John Edwin Ashley Williams

From Wikipedia, the free encyclopedia
Jump to: navigation, search
John Edwin Ashley Williams
Willy williams.jpg
John Edwin Ashley "Willy" Williams. Judging by the insignia on his shoulder, this appears to have been taken between August 1941, when he was made a substantive Flight Lieutenant and October 1942, when he was captured. (Photographer unknown.)
Nickname(s) "Willy"
Born 6 May 1919
Wellington, New Zealand
Died 29 March 1944 (aged 24)[1]
near Sagan, Germany (later Żagań, Poland)
Service/branch Royal Air Force
Years of service 1938–44
Rank Acting Squadron Leader
Unit No. 112 Squadron RAF
No. 94 Squadron RAF
No. 260 Squadron RAF
No. 450 Squadron RAAF
Commands held No. 450 Squadron RAAF
Battles/wars

Second World War

Awards Distinguished Flying Cross
Mentioned in Despatches

Squadron Leader John Edwin Ashley "Willy" Williams, DFC (6 May 1919–29 March 1944) was an Australian air ace during the Second World War.[2] He served in the Middle East and North Africa with the Royal Air Force (RAF), and was among the Allied prisoners of war (POWs) murdered by the Gestapo, following "The Great Escape", in 1944.[3] He commanded No. 450 Squadron of the Royal Australian Air Force (RAAF) for three days, before he was captured in 1942.

Biography[edit]

Early years[edit]

Willams, who was born to Australian parents in Wellington, New Zealand, was from Sydney.[4] According to one source, he grew up in or near the beachside suburb of Manly and was a champion surfer.[5]

Willams travelled to the United Kingdom where he joined the RAF as a Pilot Officer on a Short Service Commission, in 1938.[3][6]

Second World War[edit]

On 14 August 1939 Williams was promoted to Acting Flight Lieutenant,[7] relinquishing the rank on 27 October 1939,[8] and was made a substantive Flying Officer on 17 August 1940.[9][10] One year later to the day, he was made a substantive Flight Lieutenant.[11]

On 11 April 1942, Williams received his first combat posting, when he joined No. 112 Squadron RAF, part of the Desert Air Force (DAF), flying P-40 Kittyhawks. Over the next two months, he also served with No. 94 Squadron RAF and No. 260 Squadron RAF.

Although he remained an RAF officer, Williams was redeployed to No. 450 Squadron RAAF on 14 June 1942.

During June 1942, he destroyed a Junkers Ju 87 and a Messerschmitt Bf 109 near Gambut.[4][12] On 5 July, Williams shot down a Junkers Ju 88 belonging to I Staffel/Lehrgeschwader 1. Williams scored four victories and two damaged in during his time with No. 450 squadron.[13] These kills are believed to have been scored in Kittyhawk AK634 "OK-M".

In late September, Williams was awarded the Distinguished Flying Cross.[14]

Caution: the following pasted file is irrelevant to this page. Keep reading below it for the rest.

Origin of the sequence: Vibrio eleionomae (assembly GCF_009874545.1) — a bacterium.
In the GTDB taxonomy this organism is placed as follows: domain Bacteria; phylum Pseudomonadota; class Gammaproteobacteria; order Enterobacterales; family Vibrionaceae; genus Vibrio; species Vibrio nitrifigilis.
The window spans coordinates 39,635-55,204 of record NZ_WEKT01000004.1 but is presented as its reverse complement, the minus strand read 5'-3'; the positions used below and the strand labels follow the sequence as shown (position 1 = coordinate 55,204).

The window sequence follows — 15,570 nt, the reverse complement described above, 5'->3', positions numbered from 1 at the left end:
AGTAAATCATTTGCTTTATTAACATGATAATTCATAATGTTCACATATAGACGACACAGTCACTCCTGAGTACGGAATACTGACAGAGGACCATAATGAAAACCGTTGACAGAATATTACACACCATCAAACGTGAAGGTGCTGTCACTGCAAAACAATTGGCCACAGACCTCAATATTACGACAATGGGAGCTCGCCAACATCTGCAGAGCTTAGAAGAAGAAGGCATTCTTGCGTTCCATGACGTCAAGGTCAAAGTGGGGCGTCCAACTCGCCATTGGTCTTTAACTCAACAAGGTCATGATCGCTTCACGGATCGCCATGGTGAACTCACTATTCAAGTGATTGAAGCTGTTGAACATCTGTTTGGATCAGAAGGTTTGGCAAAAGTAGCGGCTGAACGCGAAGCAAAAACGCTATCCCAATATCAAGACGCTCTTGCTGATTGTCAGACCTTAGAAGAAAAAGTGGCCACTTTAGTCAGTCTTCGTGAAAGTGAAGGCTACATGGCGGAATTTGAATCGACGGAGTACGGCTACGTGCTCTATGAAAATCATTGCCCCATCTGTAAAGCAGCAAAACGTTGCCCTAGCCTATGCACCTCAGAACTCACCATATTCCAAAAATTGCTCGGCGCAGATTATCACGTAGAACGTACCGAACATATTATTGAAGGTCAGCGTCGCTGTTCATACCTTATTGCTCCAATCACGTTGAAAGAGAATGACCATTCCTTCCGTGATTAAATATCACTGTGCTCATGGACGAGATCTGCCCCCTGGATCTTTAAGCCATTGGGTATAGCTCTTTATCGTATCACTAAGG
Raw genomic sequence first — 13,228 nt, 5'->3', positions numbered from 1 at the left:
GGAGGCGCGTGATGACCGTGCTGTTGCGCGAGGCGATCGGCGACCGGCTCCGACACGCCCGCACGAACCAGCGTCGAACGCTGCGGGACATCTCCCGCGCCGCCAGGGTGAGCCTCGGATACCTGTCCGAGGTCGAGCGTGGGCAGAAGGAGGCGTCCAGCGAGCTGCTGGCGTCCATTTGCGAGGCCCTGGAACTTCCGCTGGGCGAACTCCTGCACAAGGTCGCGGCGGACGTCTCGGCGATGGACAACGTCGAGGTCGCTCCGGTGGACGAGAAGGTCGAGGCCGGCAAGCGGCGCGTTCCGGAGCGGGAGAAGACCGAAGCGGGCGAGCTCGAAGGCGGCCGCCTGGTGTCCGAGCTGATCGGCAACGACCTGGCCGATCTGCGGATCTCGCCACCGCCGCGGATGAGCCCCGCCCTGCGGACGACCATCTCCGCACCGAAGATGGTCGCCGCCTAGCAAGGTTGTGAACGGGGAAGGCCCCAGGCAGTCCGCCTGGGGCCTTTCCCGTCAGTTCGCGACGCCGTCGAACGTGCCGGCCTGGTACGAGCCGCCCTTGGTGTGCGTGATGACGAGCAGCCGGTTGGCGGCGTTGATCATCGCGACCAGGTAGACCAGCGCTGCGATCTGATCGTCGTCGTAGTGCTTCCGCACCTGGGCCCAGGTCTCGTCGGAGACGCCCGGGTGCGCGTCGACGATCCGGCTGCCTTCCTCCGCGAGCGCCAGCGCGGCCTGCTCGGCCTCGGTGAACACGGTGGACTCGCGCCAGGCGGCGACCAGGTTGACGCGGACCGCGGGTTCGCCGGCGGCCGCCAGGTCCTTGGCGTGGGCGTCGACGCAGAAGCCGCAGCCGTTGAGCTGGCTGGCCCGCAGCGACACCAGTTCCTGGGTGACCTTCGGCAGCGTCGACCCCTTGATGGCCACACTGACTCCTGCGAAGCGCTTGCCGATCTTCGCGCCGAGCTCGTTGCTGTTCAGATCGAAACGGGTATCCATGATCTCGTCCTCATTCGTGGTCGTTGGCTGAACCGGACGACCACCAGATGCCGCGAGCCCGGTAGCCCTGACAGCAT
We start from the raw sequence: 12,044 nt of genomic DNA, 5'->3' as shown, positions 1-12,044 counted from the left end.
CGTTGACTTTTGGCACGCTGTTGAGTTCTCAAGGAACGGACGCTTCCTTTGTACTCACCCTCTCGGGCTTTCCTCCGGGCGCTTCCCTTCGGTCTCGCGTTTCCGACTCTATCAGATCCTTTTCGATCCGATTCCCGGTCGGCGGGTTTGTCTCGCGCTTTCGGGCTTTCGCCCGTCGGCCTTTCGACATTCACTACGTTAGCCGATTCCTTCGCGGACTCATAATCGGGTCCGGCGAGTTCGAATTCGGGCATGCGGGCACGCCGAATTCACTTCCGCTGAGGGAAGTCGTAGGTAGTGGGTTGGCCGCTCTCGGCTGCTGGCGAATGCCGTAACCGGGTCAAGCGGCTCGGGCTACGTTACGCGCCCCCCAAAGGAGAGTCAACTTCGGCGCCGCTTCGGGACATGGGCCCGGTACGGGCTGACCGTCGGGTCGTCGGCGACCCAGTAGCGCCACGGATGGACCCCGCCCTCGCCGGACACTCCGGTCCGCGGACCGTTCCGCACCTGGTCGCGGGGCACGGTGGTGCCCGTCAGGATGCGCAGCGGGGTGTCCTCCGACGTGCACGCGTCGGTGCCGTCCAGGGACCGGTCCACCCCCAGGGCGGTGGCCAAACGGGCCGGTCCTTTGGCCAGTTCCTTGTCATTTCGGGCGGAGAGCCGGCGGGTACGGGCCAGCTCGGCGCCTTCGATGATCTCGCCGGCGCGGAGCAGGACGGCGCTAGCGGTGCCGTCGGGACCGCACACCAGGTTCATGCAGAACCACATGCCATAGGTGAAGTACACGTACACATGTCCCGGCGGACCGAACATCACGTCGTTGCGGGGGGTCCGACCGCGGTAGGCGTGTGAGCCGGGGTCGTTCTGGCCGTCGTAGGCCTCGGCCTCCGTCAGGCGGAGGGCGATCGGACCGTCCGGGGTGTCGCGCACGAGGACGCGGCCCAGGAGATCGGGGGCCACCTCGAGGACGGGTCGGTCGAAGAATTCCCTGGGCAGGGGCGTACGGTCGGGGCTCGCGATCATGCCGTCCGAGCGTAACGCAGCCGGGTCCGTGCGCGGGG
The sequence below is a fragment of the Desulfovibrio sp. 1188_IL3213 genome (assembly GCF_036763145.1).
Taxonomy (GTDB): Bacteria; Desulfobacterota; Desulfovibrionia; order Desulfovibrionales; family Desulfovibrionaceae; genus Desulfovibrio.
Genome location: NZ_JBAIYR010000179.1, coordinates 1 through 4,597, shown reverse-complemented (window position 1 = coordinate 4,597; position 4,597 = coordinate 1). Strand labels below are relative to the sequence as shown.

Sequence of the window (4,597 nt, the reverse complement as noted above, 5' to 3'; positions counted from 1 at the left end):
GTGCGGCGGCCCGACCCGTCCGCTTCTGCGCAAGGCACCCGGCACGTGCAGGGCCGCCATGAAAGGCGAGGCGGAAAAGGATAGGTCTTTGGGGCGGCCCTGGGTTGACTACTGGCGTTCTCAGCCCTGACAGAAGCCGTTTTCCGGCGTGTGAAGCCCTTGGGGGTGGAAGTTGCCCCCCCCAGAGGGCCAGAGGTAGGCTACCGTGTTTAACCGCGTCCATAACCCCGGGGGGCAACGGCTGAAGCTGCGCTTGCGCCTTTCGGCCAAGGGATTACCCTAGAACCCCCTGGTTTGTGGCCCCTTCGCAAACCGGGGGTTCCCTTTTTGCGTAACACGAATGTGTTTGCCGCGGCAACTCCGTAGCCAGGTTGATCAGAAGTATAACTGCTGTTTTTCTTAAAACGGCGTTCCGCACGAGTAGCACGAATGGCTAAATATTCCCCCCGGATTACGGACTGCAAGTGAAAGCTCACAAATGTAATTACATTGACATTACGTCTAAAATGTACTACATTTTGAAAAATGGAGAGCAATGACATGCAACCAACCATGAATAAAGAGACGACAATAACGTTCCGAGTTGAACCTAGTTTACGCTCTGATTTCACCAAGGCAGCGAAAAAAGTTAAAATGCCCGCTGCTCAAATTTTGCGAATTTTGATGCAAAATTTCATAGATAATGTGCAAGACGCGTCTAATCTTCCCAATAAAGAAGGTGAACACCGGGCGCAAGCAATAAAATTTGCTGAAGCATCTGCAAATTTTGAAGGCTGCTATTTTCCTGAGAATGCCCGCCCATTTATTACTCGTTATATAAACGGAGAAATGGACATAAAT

During the Second Battle of El Alamein, DAF Kittyhawks played an important role, carrying out many ground attack sorties. During the battle, on 28 October 1942, Williams was promoted to Acting Squadron Leader and was appointed Commanding Officer of No. 450 Squadron. Three days later, while strafing a ground target near Buq Buq, he was shot down. Williams' aircraft was accidentally hit by fire from another member of his squadron.[15][16] He crash landed and was seen to get out of his Kittyhawk safely. The ground was too rough for aircraft to land and pick Williams up. He later became a POW.

Williams had five official victories in air combat at the time of his capture.

Death[edit]

Memorial to "The Fifty" by Żagań, Williams J.E. middle, lower right

By early 1944, Williams and another 450 Sqn officer, Flight Lieutenant Reginald (Reg) Kierath, found themselves imprisoned at Stalag Luft III, near Sagan, Germany.

Both men were among the 76 POWs who escaped during the famous "Great Escape" in March 1944. They were both re-captured and on 29 March, along with three other Australian airmen, were among 50 Stalag Luft III POWs murdered by the Gestapo.[4][12] A posthumous Mention in Despatches was published on 8 June 1944.[17] He is buried in the Poznan Old Garrison Cemetery, which is maintained by the Commonwealth War Graves Commission.[18]

See also[edit]

References[edit]

Footnotes[edit]

  1. ^ New Zealand Fighter pilots museum
  2. ^ Australian Military Units: 40652 Squadron Leader John Edwin Ashley Williams, DFC." Australian War Memorial, 2009. Retrieved: 1 March 2009.
  3. ^ a b Edlington, David."The Great Crime: Aussies among Murder Victims". Air Force News, vol. 46, no. 5, 8 April 2004. Retrieved: 6 February 2008.
  4. ^ a b c Herington 1954, p. 243. Note: RAAF official history, available online from the Australian War Memorial
  5. ^ Sly 2003, p. 37. Note: Page is available as an online excerpt at 3squadron.org.au.
  6. ^ The London Gazette: no. 34501. p. 2458. 12 April 1938. Retrieved 2008-02-13.
  7. ^ The London Gazette: (Supplement) no. 34674. p. 6131. 8 September 1939. Retrieved 2008-02-13.
  8. ^ The London Gazette: no. 34822. p. 1917. 2 April 1940. Retrieved 2008-02-13.
  9. ^ The London Gazette: no. 34960. p. 5832. 4 October 1940. Retrieved 2008-02-13.
  10. ^ Australian War Memorial
  11. ^ The London Gazette: no. 35279. p. 5423. 19 September 1941. Retrieved 2008-02-13.
  12. ^ a b Thomas 2005, p. 109.
  13. ^ Thomas 2005, p. 37.
  14. ^ The London Gazette: no. 35940. p. 1246. 12 March 1943. Retrieved 2008-02-13.
  15. ^ Brown 2000, pp. 187-188.
  16. ^ "Comments and extracts from the diary of Viv Herrett RAAF" at the Wayback Machine (archived January 5, 2006). Retrieved: 5 January 2006.
  17. ^ The London Gazette: (Supplement) no. 36544. pp. 2613–2619. 2 June 1944. Retrieved 2008-02-13.
  18. ^ Casualty details — John Edwin Ashley Williams, Commonwealth War Graves Commission. Retrieved 2008-02-13

Bibliography[edit]